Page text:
this perception. Psychological research of humor in the past decades also takes
into account cognitive aspects (e.g. the role of problem-solving operations or
the type of individual cognitive styles that affect humor appreciation) and
motivations for choosing certain topics to joke about. Freud's model treats
verbal humor as the need to express suppressed impulses of aggression or
sexuality. The salience theory as an alternative to Freud's ideas states that
topics for joking are chosen on the basis of their salience: The more important
the theme is, the more attention it gets and hence the higher the chances are
that it is joked about. Other issues discussed in the paper include factors
which support or impede verbal humor. The ability to appreciate humor largely
depends on personality and mood. Closely connected to the problem of personality
are questions of heritability and evolution of humor and laughter. The paper
ends with a detailed 20-page list of references.

Salvatore Attardo ''A primer for the linguistics of humor''
Attardo discusses existing theories of verbal humor from a linguistic
perspective with a special interest in GVHT, as developed by Victor Raskin and
the author himself (see Raskin 1985, Attardo 1994, Attardo 2001). The focus of
the paper is the structuralist approach to humor, which allows moving from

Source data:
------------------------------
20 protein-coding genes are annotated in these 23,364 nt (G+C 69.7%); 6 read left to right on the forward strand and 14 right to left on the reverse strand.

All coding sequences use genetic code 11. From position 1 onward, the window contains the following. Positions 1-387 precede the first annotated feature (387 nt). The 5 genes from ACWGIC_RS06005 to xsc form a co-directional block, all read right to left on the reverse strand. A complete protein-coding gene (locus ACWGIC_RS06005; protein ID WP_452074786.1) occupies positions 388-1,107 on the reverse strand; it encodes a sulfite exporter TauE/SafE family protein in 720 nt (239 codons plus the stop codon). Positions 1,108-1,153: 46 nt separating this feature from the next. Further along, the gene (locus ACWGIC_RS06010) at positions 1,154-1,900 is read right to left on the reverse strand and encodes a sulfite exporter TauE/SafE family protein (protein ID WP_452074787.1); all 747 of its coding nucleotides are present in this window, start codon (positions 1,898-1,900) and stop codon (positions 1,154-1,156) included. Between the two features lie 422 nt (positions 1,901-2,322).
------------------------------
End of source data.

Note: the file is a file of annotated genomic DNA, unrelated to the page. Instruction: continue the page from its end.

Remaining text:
taxonomic theories of humor to its dynamic modeling. The dynamic approach allows
for modeling of humor competence; in other words, it attempts to explain how
people create and understand humor in communication. Attardo shows how the GVHT
can be applied to large texts and gives the analysis of the text of Lord Arthur
Savile's Crime (by Oscar Wilde) as an example. He also discusses discursive and
sociolinguistic approaches to verbal humor as well as more formal computational
and corpus-based ways of research. The final part of the paper outlines
perspectives of linguistic approaches to humor. The author also provides a reach
reference to the research of humor in linguistics.

Christie Davies ''Undertaking the comparative study of humor''
Davies focuses on the methodological issue of comparing jokes of different